Employee argued that 'vaccination evidence' requirement breached privacy rights
The Fair Work Commission (FWC) has dismissed a health worker’s claim that she was unfairly dismissed over non-compliance with a workplace vaccination mandate.
The worker argued that her employer’s requirement that she provide evidence of vaccination, or proof of vaccine exemption, violated her right to privacy.
Background of case
The worker said she had a right not to disclose her medical information and said the public health order that set out the said requirements was “unlawful.”
The worker gave personal care assistance to residents at an aged care facility. Her employer implemented a mandatory COVID-19 vaccination policy, following a public health order from the New South Wales government.
The order prohibited aged care facilities employees from entering their work facilities as of Sept. 17, 2021 unless they either had received one dose of a COVID-19 vaccine or had an exemption.
Leading up to that date, the employer gave staff a vaccine exemption request form for use if they wished “to seek exemption due to medical contraindication or conscientious objection.”
The worker did not fill out the exemption request form or give vaccination evidence. She also did not say she had a medical contraindication.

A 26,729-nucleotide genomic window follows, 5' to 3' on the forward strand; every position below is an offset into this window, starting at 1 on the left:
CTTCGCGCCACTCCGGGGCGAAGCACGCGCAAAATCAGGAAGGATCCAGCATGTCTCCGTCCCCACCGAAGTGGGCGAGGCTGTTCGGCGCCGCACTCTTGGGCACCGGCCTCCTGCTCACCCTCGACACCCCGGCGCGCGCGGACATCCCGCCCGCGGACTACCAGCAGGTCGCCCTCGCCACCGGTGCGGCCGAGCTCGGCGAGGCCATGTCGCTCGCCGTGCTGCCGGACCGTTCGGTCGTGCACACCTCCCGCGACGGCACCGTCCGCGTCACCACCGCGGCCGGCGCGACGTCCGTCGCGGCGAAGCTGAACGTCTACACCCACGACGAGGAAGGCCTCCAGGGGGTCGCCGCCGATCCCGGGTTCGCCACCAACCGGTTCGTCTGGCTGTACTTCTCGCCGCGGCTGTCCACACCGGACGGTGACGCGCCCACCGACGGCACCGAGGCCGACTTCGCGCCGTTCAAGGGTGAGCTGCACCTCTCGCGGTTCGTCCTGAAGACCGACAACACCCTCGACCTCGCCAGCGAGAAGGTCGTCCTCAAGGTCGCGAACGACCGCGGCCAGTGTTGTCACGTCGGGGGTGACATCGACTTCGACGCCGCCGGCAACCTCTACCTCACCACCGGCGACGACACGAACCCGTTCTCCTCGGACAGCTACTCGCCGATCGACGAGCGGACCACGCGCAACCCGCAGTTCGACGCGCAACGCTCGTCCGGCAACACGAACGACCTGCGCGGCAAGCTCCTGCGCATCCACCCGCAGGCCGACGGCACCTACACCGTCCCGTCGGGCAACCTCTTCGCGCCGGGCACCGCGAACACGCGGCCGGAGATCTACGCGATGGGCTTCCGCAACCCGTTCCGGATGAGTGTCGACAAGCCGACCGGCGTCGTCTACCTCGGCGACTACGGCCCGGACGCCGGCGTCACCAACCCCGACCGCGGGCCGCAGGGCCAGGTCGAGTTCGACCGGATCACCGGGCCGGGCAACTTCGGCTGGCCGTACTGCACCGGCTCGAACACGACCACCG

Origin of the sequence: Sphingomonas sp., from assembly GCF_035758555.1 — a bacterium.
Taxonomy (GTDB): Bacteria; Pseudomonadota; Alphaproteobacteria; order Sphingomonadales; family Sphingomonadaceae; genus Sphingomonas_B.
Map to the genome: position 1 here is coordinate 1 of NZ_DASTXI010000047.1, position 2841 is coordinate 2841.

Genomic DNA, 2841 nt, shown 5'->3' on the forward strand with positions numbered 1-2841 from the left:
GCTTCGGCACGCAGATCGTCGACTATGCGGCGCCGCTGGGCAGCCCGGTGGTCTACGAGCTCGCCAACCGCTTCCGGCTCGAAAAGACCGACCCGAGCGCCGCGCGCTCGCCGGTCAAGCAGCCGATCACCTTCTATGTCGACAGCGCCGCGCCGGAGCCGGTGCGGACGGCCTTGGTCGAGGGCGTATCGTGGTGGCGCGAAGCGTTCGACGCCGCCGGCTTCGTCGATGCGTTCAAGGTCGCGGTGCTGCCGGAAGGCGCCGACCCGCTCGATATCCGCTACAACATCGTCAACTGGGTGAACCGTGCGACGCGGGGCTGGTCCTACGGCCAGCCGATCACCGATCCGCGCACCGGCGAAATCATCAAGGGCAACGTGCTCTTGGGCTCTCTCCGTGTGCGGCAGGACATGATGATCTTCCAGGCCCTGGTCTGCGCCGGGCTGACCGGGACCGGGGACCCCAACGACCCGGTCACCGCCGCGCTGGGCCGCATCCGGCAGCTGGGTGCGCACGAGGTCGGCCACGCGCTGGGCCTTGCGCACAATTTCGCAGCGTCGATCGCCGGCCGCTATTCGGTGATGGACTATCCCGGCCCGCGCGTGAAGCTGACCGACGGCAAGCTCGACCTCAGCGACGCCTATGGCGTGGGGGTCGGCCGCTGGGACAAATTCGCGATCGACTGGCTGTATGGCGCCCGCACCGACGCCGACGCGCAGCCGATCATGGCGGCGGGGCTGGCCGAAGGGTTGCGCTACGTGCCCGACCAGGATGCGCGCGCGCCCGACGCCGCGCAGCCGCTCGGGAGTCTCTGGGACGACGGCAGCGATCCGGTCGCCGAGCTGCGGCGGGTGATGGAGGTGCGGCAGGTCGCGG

Instead, she wrote to her employer raising various concerns, “including that the public health order was unlawful and invalid,” and the request for medical information breached privacy laws.
After several exchanges, the employer determined that the worker had a “conscientious objection” and said “there were no alternative options for applicant's continued employment.”
The employer then told her to “show cause why her employment should continue.” In response, the employee “raised many of the same issues addressed in her earlier communications to Calvary,” the Commission’s decision noted.
A week later, the employer sent her a letter of termination.
The FWC’s decision
In its decision, the FWC said the employer had a valid reason for the dismissal: non-compliance with a public health order.
The worker argued that her employer “could have stood her down on unpaid leave until the public health order expired,” but the FWC said “the absence of a public health order would not have altered her [employer's] obligation to take reasonable steps to ensure health and safety of employees and the facility's residents, who were vulnerable.”
The FWC also said there was no “realistic likelihood that the [employer] would change its policy in the foreseeable future to no longer require staff to be vaccinated.”
The FWC said there was no breach of privacy since the employer was obligated to obtain medical information if an employee asked for an exemption.
The FWC also noted that “once a public health order is in force, the employer is obliged to comply unless or until the order is declared invalid or unlawful by a court.”
Since the FWC does not have the power to determine whether a public health order is valid, it said the order must be upheld. Thus, the dismissal was not unfair.